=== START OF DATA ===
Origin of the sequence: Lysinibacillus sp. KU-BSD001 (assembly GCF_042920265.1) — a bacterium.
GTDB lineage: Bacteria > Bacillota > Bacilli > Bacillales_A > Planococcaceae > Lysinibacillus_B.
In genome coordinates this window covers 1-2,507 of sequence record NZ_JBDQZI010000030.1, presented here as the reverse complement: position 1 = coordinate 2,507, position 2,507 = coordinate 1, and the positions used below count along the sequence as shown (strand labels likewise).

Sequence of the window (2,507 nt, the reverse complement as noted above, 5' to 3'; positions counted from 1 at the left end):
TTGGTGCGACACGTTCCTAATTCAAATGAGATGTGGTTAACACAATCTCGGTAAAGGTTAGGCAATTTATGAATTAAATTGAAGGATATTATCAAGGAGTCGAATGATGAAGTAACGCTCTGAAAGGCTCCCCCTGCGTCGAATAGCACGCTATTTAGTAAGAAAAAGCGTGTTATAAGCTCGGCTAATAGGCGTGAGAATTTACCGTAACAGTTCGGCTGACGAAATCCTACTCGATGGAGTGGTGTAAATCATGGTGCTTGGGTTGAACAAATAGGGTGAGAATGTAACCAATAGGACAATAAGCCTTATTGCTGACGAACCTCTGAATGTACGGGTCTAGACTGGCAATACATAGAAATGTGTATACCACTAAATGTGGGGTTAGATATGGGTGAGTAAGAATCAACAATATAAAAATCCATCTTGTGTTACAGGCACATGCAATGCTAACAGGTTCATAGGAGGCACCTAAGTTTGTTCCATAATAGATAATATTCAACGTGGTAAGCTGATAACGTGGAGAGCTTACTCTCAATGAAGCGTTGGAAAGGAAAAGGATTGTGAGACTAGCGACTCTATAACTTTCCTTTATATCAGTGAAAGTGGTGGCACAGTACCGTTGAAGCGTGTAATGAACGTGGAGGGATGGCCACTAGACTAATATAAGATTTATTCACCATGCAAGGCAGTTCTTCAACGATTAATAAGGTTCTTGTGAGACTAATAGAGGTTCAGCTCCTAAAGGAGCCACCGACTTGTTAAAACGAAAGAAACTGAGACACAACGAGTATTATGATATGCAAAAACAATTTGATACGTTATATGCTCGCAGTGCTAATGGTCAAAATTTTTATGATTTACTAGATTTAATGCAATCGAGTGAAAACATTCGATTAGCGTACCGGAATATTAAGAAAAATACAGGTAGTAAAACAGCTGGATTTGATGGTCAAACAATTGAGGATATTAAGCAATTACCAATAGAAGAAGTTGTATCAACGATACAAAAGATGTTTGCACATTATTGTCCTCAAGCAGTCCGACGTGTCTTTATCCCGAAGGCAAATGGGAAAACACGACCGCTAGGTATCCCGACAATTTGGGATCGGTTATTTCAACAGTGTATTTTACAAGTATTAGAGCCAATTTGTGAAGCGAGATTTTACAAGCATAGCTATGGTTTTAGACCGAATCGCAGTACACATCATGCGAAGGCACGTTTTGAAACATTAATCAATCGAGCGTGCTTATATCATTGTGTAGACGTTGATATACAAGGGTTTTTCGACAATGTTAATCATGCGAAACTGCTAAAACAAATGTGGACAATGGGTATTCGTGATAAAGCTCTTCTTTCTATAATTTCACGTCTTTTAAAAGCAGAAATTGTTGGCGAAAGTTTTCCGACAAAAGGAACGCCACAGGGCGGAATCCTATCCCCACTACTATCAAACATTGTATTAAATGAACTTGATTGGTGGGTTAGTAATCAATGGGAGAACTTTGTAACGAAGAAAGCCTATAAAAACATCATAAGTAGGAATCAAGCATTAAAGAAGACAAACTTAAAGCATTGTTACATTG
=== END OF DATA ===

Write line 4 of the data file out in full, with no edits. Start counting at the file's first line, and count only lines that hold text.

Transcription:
Sequence of the window (2,507 nt, the reverse complement as noted above, 5' to 3'; positions counted from 1 at the left end):